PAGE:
ORANGE COUNTY, Va. (NEWSPLEX) -- On Tuesday, the Orange County Board of Supervisors voted unanimously to approve the change of the current ordinance suspending the Orange County Volunteer Rescue Squad's emergency services from temporary to permanent.
Supervisors say the decision comes on the heels of years of problems the rescue squad has been having with staffing and legal troubles.
Records show that former staff members were fired or suspended for embezzling money, failing to pass the requirements of a driver's license, and more.
Rescue squad members say they feel blindsided by the decision, because they say they were under the impression that the county was getting ready to help them instead of shutting them down.
"Basically it was an agreed upon in discussions earlier on [in 2016], and then we went into a written agreement. Then, towards the end of the year, they kind of just turned on us," said Melinda Cunningham, President of the Orange County Volunteer Rescue Squad.
Supervisors say they didn't promise the squad anything, and the meetings held with board members of the rescue squad didn't present anything to change their minds.
Cunningham says the decision to permanently suspend them will end up costing money for the taxpayers.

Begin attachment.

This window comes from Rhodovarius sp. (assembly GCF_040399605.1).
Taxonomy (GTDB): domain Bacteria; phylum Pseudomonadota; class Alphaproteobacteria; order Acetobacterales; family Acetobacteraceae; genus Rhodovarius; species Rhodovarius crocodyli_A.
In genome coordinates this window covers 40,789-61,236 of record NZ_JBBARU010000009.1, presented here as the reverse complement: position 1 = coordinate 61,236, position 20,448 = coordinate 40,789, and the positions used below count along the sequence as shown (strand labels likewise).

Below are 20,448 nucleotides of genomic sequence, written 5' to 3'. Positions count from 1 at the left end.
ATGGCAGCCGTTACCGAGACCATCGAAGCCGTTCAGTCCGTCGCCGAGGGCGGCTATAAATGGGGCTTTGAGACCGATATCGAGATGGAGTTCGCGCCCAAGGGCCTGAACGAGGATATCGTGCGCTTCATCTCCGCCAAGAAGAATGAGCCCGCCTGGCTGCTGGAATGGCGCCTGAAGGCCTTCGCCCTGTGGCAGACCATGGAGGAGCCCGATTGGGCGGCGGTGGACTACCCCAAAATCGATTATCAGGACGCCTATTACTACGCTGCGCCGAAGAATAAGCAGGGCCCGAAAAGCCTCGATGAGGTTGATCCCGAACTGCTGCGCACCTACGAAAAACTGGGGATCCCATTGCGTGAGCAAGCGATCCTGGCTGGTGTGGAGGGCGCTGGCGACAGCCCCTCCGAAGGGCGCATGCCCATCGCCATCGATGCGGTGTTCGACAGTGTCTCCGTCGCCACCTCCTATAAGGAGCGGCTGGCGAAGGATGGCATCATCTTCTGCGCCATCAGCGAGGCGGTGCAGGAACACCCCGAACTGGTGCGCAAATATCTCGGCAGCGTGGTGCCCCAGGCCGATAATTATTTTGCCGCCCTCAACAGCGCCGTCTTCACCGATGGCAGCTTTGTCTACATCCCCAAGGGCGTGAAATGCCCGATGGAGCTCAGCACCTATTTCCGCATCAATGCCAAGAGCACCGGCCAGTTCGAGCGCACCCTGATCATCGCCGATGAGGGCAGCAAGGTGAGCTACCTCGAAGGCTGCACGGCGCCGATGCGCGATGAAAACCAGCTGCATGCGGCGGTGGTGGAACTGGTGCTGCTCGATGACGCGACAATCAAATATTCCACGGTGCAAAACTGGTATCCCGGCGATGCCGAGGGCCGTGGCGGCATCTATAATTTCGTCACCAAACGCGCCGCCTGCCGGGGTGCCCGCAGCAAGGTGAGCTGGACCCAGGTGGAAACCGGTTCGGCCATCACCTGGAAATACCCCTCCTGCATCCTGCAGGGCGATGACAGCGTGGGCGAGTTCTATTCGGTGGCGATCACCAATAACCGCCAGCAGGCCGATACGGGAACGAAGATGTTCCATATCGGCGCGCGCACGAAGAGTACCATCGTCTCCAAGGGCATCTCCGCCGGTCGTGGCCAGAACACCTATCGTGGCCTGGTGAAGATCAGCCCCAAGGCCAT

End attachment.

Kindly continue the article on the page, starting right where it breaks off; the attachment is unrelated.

"They lost volunteers providing that service for them. Eventually, the taxes will go up because as more calls go through, they're going to have more staff positions to fill," she said.
Supervisors said they are looking into replacing the hole left by the rescue squad with an fire auxiliary staff. Cunningham says that will still cost money, and other rescue squad members say they were told by the county not to apply to be a part of the auxiliary staff. Supervisors say that's not true.
A couple of people spoke on behalf of the rescue squad, including the Town of Orange's Mayor Harry Mason. Many of them said they hope the legacy of the rescue squad will be preserved somehow, since the department has been serving the community for more than 65 years.
Cunningham says the rescue squad members still plan to be a part of the community, even though they won't be providing emergency services.
"We'll still be around for community events, as well as provide educational training. As the supervisors reported, we do have a building, and we do have a banquet room, and we hope that they open that back up for whatever the community needs it for," she said.
She also said that at the end of day, regardless of what they end up being able to do in the community, the decision to dissolve the squad is disheartening.
"It was just a total disappointment because a lot of energy was put into it over the years, and at times we just feel like our trust was broken," she said.
Both county officials and rescue squad members say the community shouldn't worry about their emergency services. Other agencies in the area will still be answering their calls and responding to disasters, and county officials say most people won't even notice the change.